My feature spot was "Ballad for Benny" a tune written by the late, great jazz composer and saxophonist Oliver Nelson, who was commissioned by Benny Goodman to write new material for the band's historic 1962 tour of the Soviet Union.   It was such a  significant cultural/political event back then that Walter Cronkite often led the CBS Nightly News with the band's latest exploits.

The 17-piece Birch Creek Jazz Orchestra prior to my introduction.

This tune was recorded by the Oliver Nelson Orchestra (with the great Phil Woods in a rare outing on clarinet instead of his usual lustrous alto sax) but never performed publicly in this country--till now.  If you do an internet search on some of the illustrious players in the band behind me --Dennis Mackrel, Clay Jenkins, Doug Stone, David Bixler, Tanya Darby, to name a few--you'll see why I'm so proud to have been selected to perform with them.

Part of the evening's program.
It was an oppressively muggy night (close to 100 percent humidity) in the un-air-conditioned hall, making intonation more of a challenge than usual. It took some months of chipping away at the rust that had accumulated over the years on my woodwind chops, but I was determined to have one last dance, so to speak, with the idiom that I have loved for a lifetime.  To paraphrase the late Karl Wallenda of the famed aerial troupe The Flying Wallendas, "Life is the bandstand.  The rest is just waiting."  

Luckily for me, the wait is over.


The new 'work ethic,' Gen Z style

Gen Z people are treating employers like bad dates: 93% ghost interviews and 87%have not even shown up for their first day of work.

Ghosting isn’t just for dating anymore. Now Gen Z folks are treating their would-be employers like bad dates and not showing up for job interviews or their first day on the job without as much as a phone call.

Employment website Indeed surveyed 1,500 businesses and 1,500working people in the U.K. and found that job ghosting is rife, with 75%of workers saying they’ve ignored a prospective employer in the past year.

But the youngest generation of workers are by far the worst offenders.

A whopping 93% of Gen Zers told the global recruitment platform that they’ve flaked out of an interview.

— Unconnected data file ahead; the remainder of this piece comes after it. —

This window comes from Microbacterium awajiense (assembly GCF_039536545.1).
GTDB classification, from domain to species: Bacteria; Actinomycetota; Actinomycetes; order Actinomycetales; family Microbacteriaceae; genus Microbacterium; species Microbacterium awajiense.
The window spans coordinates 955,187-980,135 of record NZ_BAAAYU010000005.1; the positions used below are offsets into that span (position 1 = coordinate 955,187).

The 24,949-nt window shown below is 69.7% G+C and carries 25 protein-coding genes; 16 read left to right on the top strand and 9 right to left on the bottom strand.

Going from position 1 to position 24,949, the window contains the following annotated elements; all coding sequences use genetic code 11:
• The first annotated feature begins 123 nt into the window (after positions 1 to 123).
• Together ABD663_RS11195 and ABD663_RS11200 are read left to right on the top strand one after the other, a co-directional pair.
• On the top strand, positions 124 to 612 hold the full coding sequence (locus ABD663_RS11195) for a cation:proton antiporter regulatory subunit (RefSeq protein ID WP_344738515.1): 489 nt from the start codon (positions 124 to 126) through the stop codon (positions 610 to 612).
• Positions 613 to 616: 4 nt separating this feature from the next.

Worse still, a staggering 87% managed to charm their way through interviews, secure the job, and sign the contract, only to leave their new boss stranded on the very first day.

Their reason for doing so? According to the survey, it makes them “feel in charge of their career."

But it’s having the opposite effect on businesses left high and dry :More than half of businesses surveyed have said that ghosting has made hiring more difficult.

Businesses and millennials are at it too

Although Gen Z are the biggest culprits, baby boomers, Gen X, andmillennials aren't off the hook: Indeed’s data found that everyone isguilty of ghosting occasionally.

Almost half of those surveyed said they plan on pulling a disappearing act again, with a third deeming it acceptable to do so before an interview.

However, unlike Gen Z who feel emboldened by blanking bosses, older workers say they instantly regret it.

Millennials, for example, are most likely to feel anxious after ghosting and worried that ghosting will negatively impact future opportunities.

What’s more, while more than half of Gen Zers are repeat offenders, the researchers found that a candidate’s likelihood to ghost again decreases with age.

Even businesses are joining in: One in five workers complained that a prospective employer has failed to show up for a phone interview, while 23% have been provided with a verbal offer only to be left hanging.

It’s why workers today think that ghosting is fair game: More than half agree that since employers ghost job seekers, it’s okay to do it back.

And, perhaps surprisingly, over a third of companies agree that this sentiment is reasonable.

The data confirms suspicions—and offers a solution.

For many employers, Indeed’s data will finally confirm their suspicions that Gen Z has commitment issues.

Towards the end of last year, an MIT interviewer and finance CEO was so fed up with young candidates not showing up for their interviews that she ranted about it on X—and the now-deleted post went viral.

"One no-showed after picking the time on my calendar, Christina Qi, CEO of the financial services firm Databento and an MIT board member wrote. “Look, I know college isn’t for everyone, but this one meeting could affect where you go for these next four years of your life.”